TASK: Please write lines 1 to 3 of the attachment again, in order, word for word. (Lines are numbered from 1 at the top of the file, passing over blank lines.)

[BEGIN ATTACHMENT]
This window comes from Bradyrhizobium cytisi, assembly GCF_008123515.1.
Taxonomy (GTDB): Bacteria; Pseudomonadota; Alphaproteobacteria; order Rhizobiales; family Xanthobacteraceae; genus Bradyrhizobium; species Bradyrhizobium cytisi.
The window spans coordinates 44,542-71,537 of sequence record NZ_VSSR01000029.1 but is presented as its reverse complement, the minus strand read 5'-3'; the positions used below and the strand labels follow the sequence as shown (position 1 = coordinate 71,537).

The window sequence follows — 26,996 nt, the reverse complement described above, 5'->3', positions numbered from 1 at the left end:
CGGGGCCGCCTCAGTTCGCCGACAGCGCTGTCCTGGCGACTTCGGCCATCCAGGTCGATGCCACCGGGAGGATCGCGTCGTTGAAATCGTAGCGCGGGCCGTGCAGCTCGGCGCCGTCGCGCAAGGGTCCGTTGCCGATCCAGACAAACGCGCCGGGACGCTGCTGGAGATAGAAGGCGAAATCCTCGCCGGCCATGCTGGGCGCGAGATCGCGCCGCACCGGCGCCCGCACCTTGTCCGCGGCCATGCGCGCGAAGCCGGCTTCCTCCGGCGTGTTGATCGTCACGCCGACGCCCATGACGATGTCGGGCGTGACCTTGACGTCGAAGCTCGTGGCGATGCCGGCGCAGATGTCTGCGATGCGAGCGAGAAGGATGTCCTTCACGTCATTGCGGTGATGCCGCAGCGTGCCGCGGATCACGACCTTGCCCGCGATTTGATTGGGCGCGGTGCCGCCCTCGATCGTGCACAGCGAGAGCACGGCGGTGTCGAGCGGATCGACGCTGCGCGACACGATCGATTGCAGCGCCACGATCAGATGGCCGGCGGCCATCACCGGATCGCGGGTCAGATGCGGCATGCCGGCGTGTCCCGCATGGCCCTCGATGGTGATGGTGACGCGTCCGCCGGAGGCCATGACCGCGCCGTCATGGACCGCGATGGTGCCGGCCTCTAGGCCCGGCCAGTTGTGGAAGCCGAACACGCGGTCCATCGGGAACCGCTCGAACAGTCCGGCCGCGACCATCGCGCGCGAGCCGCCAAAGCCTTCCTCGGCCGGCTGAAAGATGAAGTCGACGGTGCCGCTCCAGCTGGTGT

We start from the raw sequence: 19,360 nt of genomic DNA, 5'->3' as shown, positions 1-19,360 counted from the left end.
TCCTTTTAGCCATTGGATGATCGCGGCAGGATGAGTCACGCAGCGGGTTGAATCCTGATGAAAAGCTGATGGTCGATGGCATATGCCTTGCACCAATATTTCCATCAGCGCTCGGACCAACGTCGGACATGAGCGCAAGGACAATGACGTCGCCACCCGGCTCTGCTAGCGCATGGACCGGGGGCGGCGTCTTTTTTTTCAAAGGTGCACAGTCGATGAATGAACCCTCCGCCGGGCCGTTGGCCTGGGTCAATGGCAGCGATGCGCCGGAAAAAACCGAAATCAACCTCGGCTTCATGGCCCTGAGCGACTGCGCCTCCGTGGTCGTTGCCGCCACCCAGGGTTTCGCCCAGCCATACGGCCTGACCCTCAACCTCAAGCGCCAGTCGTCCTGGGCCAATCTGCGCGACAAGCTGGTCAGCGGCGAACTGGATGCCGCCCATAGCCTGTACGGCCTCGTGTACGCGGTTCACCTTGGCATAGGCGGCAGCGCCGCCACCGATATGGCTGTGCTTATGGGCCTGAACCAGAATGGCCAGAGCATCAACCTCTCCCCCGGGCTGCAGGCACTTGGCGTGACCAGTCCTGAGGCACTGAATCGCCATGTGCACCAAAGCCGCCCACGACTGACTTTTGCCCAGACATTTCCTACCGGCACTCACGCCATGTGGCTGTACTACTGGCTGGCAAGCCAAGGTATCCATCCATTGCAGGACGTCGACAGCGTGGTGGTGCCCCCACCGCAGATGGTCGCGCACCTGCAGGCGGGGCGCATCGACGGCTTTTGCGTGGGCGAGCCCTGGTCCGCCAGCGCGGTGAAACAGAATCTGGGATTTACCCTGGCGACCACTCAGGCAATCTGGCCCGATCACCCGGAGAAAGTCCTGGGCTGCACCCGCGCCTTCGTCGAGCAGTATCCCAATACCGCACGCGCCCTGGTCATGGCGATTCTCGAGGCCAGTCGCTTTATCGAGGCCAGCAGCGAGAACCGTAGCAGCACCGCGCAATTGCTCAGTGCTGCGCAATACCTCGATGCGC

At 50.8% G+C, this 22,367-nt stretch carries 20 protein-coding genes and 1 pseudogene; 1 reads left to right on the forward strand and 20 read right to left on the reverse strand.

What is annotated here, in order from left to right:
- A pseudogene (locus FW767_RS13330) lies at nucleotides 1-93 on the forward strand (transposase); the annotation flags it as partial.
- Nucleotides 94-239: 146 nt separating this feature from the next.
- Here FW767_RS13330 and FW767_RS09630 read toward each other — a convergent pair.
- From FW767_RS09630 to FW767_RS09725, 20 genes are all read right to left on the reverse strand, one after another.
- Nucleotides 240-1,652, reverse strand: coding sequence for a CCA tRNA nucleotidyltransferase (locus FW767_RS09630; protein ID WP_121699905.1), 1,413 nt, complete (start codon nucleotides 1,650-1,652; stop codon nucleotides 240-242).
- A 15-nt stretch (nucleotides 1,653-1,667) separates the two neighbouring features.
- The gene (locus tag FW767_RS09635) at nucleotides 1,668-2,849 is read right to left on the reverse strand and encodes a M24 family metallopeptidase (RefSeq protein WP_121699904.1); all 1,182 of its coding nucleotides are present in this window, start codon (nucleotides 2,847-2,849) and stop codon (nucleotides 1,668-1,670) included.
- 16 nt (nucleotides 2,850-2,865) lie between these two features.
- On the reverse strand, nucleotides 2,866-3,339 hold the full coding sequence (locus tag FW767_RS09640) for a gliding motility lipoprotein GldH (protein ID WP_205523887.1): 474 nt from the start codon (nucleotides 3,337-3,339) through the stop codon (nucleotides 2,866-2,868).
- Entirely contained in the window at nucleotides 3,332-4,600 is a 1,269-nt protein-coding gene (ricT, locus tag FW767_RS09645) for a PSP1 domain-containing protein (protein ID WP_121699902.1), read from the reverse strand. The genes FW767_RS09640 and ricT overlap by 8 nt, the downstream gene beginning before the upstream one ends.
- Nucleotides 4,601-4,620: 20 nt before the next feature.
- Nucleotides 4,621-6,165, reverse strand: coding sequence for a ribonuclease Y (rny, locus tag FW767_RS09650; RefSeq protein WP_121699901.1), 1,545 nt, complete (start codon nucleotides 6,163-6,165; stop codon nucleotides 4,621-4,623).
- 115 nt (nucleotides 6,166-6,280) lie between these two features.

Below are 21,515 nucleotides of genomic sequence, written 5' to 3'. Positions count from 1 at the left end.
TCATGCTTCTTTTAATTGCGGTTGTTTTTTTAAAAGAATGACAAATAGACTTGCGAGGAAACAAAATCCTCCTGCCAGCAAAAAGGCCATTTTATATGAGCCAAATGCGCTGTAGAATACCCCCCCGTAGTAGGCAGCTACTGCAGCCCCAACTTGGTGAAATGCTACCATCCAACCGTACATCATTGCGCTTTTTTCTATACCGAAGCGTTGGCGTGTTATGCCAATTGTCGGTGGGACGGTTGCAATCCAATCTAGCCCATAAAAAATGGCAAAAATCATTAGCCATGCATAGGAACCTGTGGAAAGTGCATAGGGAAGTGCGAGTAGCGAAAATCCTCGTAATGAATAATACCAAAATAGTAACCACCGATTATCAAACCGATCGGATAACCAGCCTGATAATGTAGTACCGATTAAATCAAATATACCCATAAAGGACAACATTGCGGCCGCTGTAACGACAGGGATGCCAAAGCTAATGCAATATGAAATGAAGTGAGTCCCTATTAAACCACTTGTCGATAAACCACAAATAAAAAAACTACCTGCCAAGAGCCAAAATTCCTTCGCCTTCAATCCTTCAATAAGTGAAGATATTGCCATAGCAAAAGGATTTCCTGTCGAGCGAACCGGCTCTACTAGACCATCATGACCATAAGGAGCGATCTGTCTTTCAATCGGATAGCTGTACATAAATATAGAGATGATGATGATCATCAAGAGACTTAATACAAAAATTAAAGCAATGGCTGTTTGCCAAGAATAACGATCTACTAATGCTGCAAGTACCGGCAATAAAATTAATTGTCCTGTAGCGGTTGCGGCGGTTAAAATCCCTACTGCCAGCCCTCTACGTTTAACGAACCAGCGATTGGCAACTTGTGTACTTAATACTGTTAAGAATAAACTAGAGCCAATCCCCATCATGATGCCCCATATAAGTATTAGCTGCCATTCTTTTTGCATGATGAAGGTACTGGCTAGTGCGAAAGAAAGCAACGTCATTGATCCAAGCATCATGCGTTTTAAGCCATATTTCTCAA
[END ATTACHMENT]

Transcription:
This window comes from Bradyrhizobium cytisi, assembly GCF_008123515.1.
Taxonomy (GTDB): Bacteria; Pseudomonadota; Alphaproteobacteria; order Rhizobiales; family Xanthobacteraceae; genus Bradyrhizobium; species Bradyrhizobium cytisi.
The window spans coordinates 44,542-71,537 of sequence record NZ_VSSR01000029.1 but is presented as its reverse complement, the minus strand read 5'-3'; the positions used below and the strand labels follow the sequence as shown (position 1 = coordinate 71,537).